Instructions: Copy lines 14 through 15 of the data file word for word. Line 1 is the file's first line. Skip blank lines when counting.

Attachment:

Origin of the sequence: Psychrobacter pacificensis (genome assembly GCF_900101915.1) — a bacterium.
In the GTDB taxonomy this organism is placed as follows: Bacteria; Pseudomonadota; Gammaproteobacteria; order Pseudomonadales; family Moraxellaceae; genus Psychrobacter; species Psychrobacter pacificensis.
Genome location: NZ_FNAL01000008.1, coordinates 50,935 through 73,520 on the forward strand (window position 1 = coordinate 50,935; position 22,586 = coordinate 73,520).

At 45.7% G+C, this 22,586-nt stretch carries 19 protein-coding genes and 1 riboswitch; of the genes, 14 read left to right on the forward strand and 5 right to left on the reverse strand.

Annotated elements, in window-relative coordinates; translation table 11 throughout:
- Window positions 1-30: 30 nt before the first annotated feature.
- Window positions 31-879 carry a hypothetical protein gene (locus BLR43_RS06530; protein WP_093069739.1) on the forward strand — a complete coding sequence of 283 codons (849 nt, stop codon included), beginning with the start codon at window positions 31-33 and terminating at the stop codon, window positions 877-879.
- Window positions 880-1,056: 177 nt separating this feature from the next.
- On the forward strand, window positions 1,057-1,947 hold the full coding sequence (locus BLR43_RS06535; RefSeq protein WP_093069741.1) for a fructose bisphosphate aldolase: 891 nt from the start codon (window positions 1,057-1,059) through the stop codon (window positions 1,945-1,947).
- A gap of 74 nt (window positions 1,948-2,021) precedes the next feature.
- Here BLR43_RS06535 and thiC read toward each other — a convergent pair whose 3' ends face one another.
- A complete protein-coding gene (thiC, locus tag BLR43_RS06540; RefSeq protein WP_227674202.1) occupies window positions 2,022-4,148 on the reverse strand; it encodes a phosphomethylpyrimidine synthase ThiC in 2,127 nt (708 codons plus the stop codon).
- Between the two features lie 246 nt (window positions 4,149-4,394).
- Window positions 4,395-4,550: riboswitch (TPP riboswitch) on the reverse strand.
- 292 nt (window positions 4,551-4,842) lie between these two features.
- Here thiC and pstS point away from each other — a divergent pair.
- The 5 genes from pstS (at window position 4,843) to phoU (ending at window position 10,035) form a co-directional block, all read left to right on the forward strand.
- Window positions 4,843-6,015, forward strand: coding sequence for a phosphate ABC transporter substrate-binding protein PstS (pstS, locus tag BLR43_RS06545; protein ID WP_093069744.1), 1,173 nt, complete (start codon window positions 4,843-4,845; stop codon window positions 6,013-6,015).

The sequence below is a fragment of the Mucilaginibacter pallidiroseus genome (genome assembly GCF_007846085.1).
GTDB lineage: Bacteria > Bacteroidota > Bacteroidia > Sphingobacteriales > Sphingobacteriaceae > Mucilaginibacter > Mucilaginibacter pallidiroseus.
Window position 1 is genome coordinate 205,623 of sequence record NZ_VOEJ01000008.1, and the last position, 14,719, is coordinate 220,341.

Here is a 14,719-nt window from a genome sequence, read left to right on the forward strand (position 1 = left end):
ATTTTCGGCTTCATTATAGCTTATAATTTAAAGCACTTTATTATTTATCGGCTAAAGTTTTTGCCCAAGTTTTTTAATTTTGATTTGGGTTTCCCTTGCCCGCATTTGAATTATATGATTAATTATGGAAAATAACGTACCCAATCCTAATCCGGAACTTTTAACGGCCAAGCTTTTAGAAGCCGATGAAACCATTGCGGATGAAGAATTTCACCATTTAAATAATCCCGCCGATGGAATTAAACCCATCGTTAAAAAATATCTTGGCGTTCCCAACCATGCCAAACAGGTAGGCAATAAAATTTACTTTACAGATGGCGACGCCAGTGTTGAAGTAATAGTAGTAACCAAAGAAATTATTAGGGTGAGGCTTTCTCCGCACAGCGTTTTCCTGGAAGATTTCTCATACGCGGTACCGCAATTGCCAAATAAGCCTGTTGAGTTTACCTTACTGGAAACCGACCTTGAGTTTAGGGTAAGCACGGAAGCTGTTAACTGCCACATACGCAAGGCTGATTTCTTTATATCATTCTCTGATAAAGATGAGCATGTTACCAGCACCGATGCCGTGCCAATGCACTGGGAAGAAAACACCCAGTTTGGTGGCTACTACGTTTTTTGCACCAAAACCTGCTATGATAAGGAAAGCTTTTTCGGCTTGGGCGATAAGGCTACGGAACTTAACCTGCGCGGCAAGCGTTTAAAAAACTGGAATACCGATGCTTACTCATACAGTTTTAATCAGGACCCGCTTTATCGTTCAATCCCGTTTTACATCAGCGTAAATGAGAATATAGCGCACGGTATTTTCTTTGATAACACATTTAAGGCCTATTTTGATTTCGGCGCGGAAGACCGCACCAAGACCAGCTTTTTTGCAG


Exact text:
- Window positions 4,395-4,550: riboswitch (TPP riboswitch) on the reverse strand.
- 292 nt (window positions 4,551-4,842) lie between these two features.